One of the most common comments or hesitations that I hear from church leaders regarding adopting credit card giving pertains to credit card transaction fees.
Typically the price you pay for being able to take credit cards is usually about $.35-$.50 per transaction plus somewhere around 2.9% of the actual transaction amounts.
Ask any CFO, they hate that much money leaving the church without any other options.
Today, I had a chance to visit another church in my area.
They had a woman host the announcements and offering part of the Order of Service.
This church does offer texts to give as an option, but curiously did not push it or even mention it from the stage. So that’s not the part that they are doing well.
But I did hop onto their giving page which was printed on their giving envelope available in the back of seat pockets.
There, they had a FAQ list that stuck out when I was scanning the page:
WHAT THEY ARE DOING WELL
The question they decided to include asked:
Will 100% of my online giving go to the church?
And then they used that opportunity to explicitly list their transaction fees for taking credit cards online.
I think this is a great tactic to help address the internal concerns that usually come up arguing that by offering online giving, you will end up giving up a significant chunk of it to fees unnecessarily.
SIDE NOTE: This base argument is a fear-based and scarcity minded approach. Experience shows that overall giving increases as soon as they pull the trigger in offering credit card based giving options. You will receive more giving incrementally than the 2.21% utilized to receive funds through that channel.
WHAT THEY CAN DO BETTER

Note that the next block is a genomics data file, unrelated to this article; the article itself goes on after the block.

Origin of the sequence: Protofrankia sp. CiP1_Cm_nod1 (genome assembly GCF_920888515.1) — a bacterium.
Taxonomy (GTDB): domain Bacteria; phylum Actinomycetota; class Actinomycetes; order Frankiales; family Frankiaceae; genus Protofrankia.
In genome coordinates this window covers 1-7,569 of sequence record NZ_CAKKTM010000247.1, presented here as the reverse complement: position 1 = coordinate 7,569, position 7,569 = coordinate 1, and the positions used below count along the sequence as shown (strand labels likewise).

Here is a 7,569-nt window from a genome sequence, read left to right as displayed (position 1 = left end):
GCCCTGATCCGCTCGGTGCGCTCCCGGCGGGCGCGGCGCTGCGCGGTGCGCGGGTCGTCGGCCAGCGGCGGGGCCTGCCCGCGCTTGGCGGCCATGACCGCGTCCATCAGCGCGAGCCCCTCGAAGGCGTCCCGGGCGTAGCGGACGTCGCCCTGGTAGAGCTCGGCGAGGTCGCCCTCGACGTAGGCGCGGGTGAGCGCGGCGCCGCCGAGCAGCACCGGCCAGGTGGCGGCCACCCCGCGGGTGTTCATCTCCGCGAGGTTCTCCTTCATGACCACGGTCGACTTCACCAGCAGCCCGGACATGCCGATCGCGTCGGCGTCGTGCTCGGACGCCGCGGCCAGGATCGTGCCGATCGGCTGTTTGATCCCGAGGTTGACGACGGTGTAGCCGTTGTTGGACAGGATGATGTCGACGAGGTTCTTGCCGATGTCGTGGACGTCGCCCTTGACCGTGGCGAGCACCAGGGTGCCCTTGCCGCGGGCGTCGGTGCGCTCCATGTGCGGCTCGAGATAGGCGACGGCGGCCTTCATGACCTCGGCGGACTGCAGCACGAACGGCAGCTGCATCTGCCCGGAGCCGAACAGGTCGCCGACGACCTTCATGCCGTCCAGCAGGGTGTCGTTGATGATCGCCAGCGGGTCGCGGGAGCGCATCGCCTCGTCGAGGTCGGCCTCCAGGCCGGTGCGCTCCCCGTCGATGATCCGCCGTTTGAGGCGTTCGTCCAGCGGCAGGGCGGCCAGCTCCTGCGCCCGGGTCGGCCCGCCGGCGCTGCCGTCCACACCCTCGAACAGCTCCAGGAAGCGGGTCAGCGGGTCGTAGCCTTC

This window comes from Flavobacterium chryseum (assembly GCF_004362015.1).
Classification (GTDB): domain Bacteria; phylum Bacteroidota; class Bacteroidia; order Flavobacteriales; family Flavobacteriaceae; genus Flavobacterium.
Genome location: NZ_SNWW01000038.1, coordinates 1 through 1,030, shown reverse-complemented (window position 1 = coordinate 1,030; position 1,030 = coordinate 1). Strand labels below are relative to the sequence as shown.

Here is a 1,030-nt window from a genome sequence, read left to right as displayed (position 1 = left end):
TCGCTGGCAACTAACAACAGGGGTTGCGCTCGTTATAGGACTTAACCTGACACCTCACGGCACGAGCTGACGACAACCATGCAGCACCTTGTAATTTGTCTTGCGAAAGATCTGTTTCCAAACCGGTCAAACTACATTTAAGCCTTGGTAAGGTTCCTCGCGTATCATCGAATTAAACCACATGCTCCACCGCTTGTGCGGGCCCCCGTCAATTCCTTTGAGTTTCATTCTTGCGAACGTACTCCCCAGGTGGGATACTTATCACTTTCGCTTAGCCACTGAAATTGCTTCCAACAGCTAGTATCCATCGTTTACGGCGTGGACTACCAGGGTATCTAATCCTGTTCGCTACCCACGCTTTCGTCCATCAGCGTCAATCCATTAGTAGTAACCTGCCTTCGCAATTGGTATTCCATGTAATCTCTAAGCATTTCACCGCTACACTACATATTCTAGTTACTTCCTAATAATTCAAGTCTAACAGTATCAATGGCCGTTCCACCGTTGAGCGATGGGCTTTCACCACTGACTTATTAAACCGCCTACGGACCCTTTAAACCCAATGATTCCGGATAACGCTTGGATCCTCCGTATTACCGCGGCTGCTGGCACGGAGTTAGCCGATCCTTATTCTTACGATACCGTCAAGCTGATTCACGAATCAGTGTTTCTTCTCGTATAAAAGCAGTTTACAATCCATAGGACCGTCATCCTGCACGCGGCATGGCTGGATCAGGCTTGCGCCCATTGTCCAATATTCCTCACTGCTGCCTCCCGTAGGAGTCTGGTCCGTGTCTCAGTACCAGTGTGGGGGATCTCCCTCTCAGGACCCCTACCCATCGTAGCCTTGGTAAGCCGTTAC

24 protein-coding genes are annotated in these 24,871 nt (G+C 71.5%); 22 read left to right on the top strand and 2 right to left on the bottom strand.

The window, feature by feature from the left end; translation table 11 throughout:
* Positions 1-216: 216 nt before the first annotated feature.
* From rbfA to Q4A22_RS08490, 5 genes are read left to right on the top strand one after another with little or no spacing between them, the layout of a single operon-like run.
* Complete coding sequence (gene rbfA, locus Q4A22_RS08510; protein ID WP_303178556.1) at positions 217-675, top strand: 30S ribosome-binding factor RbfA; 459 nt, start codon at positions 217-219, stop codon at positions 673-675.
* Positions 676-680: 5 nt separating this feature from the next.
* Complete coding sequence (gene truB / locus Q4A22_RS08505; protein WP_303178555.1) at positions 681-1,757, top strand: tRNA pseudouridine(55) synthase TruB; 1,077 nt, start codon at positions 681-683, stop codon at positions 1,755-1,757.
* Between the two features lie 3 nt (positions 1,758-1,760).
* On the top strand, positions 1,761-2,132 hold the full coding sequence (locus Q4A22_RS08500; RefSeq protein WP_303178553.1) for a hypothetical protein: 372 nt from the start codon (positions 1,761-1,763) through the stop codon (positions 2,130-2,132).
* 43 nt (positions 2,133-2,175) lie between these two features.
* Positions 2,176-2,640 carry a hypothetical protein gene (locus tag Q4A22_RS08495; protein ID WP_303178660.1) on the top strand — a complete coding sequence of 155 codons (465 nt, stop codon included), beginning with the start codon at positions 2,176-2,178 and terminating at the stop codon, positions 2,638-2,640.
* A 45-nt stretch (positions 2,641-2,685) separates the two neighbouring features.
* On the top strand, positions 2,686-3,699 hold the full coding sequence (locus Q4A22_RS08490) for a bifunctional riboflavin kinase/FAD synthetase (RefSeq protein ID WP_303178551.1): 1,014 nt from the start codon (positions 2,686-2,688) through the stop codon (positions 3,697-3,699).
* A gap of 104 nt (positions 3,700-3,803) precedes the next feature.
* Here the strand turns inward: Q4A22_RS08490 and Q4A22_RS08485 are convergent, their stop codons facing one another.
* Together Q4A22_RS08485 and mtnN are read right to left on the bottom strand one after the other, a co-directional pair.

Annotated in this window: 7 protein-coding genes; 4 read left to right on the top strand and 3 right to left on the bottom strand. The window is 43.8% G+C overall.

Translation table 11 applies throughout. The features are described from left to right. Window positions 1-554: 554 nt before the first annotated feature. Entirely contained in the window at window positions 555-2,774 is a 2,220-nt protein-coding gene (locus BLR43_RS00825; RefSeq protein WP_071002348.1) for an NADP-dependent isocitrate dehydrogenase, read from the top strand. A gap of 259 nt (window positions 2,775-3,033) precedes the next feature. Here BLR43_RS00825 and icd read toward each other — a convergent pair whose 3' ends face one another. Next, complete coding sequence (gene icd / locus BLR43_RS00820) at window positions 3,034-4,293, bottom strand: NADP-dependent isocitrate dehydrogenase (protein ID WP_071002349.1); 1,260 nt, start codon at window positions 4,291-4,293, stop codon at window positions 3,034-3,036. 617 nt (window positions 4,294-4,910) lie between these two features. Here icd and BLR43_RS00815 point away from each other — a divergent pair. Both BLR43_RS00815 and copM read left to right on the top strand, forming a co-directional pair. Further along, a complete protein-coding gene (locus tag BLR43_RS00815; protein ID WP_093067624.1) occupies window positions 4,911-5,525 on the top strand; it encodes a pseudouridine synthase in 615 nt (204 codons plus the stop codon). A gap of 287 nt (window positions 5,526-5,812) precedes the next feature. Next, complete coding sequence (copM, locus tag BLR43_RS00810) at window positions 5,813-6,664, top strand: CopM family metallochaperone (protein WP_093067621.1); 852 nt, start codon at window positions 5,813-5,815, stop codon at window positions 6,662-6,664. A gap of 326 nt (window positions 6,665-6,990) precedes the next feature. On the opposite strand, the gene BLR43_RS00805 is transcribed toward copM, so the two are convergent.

While it was great to be transparent about the transaction fee so that some supporters will proactively use other methods to maximize every penny of that goes to the church directly, I don’t believe it is then only or best counsel they can provide.
Pushing people to go to a physical check or cash methods in order to eliminate 100% of transaction fees seems odd and very shortsighted.
Instead I would reword that FAQ to contrast credit card giving versus ACH giving (giving via echeck). For this church, that’s only a 0.64% fee. Saving over 71% of potential transaction fees.
PLUS, most leaders don’t consider the cost of collecting cash and checks, sorting, counting and sending someone to physically deposit them. It doesn’t seem that you could do that for less than 0.64% of the cash & check collection amounts in most cases.
So I would also use it as an opportunity to reinforce the option of recurring. electronic giving.
Regardless, the tactic to appreciate here is how they explicitly shared the specific transaction amount credit cards would trigger.this allows them to present the options in the way that’s not guilt infused and puts the options in the hands of the giver.
I don’t know about where you live, but I have been seeing pumpkin spice infiltrate the beginning of September where it has no place of belonging.